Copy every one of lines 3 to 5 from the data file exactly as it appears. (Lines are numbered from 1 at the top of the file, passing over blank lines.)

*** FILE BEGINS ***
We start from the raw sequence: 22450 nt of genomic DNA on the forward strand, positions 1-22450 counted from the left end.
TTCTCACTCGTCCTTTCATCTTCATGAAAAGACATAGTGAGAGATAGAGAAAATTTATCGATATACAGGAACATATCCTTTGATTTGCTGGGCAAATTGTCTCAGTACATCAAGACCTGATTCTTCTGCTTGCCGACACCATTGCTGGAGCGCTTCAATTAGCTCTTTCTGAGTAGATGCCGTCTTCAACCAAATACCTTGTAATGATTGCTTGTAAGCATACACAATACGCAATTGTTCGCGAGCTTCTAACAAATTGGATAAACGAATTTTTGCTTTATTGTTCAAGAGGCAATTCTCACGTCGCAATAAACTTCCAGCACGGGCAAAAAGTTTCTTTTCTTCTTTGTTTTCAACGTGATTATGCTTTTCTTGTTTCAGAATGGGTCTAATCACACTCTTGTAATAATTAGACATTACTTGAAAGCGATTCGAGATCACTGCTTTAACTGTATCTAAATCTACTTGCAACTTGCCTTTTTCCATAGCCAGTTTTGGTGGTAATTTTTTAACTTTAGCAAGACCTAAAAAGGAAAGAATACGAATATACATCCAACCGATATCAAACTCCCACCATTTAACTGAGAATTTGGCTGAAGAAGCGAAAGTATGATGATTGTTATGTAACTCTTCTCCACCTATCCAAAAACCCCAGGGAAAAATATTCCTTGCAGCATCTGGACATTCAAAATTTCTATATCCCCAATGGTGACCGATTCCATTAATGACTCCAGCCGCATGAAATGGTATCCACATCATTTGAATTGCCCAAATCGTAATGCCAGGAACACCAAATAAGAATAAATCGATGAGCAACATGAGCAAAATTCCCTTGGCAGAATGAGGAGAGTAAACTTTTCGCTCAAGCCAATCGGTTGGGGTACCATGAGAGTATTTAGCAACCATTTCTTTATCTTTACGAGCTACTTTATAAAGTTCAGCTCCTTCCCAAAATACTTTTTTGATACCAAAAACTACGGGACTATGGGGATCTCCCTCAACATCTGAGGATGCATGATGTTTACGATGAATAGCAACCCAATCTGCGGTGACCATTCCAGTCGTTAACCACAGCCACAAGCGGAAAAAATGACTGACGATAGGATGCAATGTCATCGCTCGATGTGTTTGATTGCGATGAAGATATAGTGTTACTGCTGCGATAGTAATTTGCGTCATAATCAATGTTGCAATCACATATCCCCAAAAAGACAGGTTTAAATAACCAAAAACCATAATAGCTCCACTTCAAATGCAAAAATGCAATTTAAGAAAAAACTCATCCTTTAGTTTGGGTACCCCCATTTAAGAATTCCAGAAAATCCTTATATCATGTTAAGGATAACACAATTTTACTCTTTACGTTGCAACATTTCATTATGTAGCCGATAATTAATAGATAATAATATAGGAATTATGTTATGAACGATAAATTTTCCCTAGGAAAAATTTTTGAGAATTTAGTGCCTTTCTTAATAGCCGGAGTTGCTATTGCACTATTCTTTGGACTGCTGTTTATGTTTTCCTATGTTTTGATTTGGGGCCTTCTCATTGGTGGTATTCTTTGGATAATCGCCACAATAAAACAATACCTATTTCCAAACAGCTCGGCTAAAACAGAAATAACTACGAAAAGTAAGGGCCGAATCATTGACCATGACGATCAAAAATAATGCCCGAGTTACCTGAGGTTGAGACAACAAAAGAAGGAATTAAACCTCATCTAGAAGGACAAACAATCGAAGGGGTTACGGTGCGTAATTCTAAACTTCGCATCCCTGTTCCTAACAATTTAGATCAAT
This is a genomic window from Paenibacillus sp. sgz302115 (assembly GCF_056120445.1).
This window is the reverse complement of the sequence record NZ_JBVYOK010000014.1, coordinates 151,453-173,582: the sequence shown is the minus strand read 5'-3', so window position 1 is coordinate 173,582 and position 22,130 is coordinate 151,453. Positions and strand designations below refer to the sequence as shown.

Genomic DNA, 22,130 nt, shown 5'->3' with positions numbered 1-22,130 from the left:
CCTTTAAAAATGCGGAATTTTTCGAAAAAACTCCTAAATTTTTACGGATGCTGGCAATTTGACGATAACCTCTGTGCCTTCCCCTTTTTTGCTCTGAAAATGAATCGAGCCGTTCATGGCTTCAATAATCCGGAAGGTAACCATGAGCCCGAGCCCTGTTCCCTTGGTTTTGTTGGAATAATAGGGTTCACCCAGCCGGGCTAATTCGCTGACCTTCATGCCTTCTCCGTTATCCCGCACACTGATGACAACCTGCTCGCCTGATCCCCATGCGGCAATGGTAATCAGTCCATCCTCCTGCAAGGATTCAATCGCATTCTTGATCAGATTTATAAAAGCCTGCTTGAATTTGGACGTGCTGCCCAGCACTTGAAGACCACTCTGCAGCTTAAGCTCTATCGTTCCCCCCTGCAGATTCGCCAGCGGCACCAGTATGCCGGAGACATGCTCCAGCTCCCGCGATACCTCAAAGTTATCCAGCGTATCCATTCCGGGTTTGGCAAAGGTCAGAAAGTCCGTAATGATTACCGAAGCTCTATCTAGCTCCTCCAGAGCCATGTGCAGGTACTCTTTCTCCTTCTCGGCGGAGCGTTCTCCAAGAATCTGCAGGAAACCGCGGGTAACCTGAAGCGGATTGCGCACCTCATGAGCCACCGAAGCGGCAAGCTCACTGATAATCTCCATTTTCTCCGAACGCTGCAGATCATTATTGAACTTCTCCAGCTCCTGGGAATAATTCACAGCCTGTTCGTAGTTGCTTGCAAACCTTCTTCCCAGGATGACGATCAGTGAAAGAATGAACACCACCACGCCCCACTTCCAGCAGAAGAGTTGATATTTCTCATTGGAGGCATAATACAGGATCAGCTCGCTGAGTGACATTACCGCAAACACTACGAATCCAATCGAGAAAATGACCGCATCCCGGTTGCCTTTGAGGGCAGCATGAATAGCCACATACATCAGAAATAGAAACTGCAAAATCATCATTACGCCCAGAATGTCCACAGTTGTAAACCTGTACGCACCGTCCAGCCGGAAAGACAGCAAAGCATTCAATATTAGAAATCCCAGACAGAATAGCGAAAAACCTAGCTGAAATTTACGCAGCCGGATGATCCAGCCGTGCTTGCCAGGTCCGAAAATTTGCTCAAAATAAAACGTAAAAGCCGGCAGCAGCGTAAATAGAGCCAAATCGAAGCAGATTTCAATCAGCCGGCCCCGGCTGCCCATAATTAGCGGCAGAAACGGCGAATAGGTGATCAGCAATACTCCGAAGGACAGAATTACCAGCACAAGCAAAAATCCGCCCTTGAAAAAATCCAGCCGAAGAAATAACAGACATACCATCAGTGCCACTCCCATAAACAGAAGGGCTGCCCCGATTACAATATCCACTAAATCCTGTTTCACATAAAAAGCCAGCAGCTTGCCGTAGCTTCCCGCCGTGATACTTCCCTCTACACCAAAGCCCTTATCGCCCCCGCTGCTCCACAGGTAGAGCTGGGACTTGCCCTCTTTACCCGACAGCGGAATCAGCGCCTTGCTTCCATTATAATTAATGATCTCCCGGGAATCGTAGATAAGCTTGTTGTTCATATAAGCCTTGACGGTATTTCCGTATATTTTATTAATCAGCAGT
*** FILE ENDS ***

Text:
This is a genomic window from Paenibacillus sp. sgz302115 (assembly GCF_056120445.1).
This window is the reverse complement of the sequence record NZ_JBVYOK010000014.1, coordinates 151,453-173,582: the sequence shown is the minus strand read 5'-3', so window position 1 is coordinate 173,582 and position 22,130 is coordinate 151,453. Positions and strand designations below refer to the sequence as shown.

Genomic DNA, 22,130 nt, shown 5'->3' with positions numbered 1-22,130 from the left: